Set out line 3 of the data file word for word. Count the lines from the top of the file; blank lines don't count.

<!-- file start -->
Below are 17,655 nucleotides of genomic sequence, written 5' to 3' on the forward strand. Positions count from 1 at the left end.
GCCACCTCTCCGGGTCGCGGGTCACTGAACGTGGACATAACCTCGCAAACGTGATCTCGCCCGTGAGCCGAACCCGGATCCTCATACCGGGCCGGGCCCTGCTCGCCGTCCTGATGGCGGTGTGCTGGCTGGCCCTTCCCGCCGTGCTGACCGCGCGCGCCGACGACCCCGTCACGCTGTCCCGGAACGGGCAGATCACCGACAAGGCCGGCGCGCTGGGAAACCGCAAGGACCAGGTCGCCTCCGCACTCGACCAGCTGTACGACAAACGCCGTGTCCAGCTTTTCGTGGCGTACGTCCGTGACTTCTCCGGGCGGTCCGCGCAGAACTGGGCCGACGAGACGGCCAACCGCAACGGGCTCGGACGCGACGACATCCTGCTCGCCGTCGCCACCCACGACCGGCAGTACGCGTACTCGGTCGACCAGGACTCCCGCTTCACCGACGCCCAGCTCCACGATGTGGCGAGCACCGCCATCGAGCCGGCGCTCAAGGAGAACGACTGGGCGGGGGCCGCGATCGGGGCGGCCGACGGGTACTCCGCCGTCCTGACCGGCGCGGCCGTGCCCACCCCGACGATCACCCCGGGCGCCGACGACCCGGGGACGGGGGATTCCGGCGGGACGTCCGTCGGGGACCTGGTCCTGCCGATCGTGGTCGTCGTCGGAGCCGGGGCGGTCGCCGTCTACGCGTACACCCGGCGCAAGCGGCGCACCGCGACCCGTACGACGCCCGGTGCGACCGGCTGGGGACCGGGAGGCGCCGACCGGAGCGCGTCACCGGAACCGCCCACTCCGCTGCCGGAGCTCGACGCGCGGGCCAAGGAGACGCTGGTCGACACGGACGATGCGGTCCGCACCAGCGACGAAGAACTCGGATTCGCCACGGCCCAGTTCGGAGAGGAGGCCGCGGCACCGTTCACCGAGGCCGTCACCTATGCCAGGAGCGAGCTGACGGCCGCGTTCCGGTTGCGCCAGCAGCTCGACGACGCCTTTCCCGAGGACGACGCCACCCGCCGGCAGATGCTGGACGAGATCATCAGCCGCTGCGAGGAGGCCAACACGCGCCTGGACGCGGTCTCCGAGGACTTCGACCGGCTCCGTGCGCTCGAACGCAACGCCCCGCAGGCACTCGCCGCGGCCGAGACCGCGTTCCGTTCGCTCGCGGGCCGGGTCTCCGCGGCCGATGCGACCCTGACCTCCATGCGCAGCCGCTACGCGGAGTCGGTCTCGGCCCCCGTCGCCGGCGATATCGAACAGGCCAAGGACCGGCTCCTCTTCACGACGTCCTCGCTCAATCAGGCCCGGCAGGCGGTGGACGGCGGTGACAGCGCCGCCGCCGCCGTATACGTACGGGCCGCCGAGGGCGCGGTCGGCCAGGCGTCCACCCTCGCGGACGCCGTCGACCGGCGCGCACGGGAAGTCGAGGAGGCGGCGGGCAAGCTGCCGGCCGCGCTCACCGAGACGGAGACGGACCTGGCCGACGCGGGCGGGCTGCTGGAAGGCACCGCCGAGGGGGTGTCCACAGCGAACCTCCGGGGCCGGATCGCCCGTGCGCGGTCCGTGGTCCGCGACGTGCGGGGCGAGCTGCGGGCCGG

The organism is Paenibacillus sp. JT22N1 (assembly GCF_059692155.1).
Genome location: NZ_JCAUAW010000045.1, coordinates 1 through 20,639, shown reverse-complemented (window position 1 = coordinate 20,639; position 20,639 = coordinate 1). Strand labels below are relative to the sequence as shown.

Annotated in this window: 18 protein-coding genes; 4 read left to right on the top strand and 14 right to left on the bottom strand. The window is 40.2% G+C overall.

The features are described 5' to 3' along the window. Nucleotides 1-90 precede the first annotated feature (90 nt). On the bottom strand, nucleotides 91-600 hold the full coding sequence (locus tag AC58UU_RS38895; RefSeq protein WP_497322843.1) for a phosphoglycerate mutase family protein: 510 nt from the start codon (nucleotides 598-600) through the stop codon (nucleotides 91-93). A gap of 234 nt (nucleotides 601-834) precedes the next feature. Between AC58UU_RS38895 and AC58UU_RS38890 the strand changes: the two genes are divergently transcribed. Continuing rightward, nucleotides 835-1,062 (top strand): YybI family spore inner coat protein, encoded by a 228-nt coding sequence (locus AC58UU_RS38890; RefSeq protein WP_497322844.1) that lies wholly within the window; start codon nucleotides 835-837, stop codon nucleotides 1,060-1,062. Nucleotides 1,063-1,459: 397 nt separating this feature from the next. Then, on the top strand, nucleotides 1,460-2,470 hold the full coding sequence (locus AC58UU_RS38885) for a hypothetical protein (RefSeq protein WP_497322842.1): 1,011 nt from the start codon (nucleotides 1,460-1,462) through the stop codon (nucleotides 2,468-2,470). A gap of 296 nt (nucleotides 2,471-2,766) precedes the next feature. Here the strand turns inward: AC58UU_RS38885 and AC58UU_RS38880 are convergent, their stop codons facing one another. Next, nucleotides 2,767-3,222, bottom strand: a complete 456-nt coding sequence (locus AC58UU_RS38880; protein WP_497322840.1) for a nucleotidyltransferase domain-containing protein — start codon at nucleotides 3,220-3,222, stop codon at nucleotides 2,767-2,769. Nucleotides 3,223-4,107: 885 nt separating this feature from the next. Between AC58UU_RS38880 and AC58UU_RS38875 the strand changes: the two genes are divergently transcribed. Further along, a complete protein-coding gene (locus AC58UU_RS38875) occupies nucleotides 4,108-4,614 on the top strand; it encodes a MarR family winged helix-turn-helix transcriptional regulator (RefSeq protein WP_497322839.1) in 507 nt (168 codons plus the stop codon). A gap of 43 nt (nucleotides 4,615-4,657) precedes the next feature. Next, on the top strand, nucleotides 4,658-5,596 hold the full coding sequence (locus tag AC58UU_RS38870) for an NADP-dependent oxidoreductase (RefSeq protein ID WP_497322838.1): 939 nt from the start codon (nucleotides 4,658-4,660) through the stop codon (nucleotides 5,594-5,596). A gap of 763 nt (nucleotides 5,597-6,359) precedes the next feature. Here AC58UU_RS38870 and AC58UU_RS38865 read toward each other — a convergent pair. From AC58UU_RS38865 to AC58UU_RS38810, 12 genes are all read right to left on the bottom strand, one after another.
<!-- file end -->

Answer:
The organism is Paenibacillus sp. JT22N1 (assembly GCF_059692155.1).